On May 2 last year, talking in his car, Haque allegedly told Mamun that the day IS took Arabia would be like “us winning the World Cup”.

Mr Heywood told how Haque taught children aged between 11 and 16 at the Lantern of Knowledge Islamic School in Leyton, east London, between September 2015 and September 2016.

He showed his pupils images of guns, burning of passports and beheadings with a knife or sword to “encourage them into his mindset”, Mr Heywood said.

He and Mamum were also heavily involved in running the Ripple Road mosque where Haque assumed the role of “teacher”, jurors were told.

In the months before his arrest in early 2017,  he “manipulated” the vulnerable children, telling them he intended to die a martyr and IS was “good”, the court heard.

He showed them “horrifying” images, including one of a dead boy, saying they would meet the same fate if they did not “join” and promise to become a martyr, the court heard.

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Haque allegedly made the children do “push-ups, races and grappling” and act out the roles of police and attackers in scenarios with weapons and a car bomb, while he shouted “Allahu Akhbar”.

The defendant swore the children to secrecy, Mr Heywood told jurors: “He said whatever they spoke about in the mosque must stay in the mosque.”

Haque and Mamun are jointly charged with preparing acts of terrorism between March 25 and May 18 2017.

Haque is further charged with preparing terrorist acts by leading exercises with children at the mosque and dissemination of terrorist publications at the Lantern of Knowledge school

Abid is accused of having information about Haque’s plans and Patel is charged with plotting with Haque to possess a firearm or imitation firearm.

The defendants, who are from east London, have denied the charges.

However, Haque has admitted charges of collection of terrorist information and dissemination of a terrorist publication at the mosque.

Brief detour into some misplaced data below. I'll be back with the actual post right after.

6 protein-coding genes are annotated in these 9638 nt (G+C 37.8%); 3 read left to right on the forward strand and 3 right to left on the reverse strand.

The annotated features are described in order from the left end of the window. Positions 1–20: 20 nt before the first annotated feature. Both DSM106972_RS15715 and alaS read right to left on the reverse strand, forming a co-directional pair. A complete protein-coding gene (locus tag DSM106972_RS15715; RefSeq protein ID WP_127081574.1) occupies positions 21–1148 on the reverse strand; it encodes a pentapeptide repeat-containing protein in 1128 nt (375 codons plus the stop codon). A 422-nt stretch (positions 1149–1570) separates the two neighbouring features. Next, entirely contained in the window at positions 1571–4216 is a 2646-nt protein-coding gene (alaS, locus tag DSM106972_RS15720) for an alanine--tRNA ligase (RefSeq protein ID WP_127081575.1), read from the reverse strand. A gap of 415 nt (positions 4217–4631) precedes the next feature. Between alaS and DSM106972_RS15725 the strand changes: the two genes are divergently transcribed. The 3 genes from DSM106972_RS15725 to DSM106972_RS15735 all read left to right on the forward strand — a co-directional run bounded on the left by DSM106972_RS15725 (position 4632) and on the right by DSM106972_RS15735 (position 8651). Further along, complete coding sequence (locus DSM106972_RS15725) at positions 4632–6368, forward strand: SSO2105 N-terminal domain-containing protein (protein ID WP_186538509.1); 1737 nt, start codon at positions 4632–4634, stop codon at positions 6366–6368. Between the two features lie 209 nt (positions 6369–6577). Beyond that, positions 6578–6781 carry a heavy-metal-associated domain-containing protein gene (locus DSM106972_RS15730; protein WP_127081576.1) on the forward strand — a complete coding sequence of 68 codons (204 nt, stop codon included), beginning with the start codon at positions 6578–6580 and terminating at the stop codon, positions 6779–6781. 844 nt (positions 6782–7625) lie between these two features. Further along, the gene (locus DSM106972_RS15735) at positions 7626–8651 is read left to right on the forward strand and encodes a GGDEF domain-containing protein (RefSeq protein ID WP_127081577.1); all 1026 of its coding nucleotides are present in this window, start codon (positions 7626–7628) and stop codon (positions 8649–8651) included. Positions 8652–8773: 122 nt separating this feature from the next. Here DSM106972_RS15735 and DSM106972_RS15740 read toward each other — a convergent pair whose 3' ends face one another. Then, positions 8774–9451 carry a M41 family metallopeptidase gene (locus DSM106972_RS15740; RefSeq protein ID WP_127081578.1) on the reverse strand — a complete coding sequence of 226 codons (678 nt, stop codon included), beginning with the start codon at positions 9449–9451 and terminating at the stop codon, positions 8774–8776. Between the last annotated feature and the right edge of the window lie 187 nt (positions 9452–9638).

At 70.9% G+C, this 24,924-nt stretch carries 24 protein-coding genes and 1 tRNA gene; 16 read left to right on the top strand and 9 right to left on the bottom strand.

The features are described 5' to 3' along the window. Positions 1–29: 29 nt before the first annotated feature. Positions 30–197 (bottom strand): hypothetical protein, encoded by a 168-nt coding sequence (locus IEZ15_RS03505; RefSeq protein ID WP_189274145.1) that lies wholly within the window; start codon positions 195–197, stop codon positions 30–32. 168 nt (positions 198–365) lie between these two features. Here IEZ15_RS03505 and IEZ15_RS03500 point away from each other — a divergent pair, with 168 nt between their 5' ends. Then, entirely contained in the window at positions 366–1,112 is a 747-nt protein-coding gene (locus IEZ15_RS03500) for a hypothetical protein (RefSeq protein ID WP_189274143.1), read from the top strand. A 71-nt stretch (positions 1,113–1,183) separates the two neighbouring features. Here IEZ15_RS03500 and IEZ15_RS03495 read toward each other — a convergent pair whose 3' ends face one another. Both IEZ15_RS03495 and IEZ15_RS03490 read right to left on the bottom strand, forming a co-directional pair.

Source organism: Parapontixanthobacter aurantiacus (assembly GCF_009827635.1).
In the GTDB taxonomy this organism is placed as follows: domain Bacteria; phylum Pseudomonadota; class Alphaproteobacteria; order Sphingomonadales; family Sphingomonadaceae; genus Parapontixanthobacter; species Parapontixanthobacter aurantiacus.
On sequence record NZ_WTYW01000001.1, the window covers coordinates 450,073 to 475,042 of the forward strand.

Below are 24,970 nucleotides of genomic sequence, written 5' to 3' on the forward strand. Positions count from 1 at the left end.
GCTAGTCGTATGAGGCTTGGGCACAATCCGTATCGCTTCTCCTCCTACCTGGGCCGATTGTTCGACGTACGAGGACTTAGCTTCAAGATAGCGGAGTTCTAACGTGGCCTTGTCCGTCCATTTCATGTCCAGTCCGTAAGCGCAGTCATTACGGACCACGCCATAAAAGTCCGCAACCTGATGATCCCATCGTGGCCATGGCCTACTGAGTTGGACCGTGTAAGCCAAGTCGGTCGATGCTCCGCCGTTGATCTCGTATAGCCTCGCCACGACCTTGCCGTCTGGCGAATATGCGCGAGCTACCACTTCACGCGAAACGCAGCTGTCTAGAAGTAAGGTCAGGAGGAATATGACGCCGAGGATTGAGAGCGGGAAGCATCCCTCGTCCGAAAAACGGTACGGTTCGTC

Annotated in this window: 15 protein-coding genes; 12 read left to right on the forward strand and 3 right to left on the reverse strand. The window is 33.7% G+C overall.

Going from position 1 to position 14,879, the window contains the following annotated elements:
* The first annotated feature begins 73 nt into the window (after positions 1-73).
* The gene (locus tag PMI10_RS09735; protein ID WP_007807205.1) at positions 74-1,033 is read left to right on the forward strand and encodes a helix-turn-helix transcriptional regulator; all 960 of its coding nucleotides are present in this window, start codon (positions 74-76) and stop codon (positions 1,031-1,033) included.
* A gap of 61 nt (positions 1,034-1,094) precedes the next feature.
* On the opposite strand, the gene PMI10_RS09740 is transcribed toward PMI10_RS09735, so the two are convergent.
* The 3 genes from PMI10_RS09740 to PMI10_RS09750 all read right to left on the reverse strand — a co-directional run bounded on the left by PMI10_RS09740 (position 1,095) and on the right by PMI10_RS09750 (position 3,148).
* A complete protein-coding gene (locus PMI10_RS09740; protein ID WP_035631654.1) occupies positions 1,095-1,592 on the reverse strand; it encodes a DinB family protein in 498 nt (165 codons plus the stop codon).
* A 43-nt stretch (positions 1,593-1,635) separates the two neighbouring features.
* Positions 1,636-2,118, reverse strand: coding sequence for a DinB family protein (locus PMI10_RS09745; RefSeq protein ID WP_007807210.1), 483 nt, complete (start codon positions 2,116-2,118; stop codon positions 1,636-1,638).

And Patel has admitted possessing a prohibited weapon.

In May last year, Mamun allegedly agreed with Haque to raise funds to pay for “guns and cars”.

Mr Heywood told jurors that between May 5 and 15 last year, he invested £918 through online options trading outlets.

All four defendants were arrested on May 17 last year.

When Haque was stopped, police seized his phone, which had recordings of IS leader Abu Bakr Al-Baghdadi on it.

Inside Haque’s Ford Focus, police uncovered a large sharp-tipped kitchen knife, the court heard.

In a search of his home, officers found a collection of IS propaganda and links to YouTube videos on how to make explosive devices on a memory stick.

Officers also found a notebook containing a 21-point list with reference to the “benefits of martyrdom”.

Items on the next page included buying weapons and a van, the court heard.

The trial, which is due to go on for six weeks, continues.

In a search of Patel’s home, police found a Walther P99 pistol and a carbon dioxide powered pistol.

In police interview, Haque said he was a loyal follower of IS and regarded running someone over in a car as “a drop in the ocean”.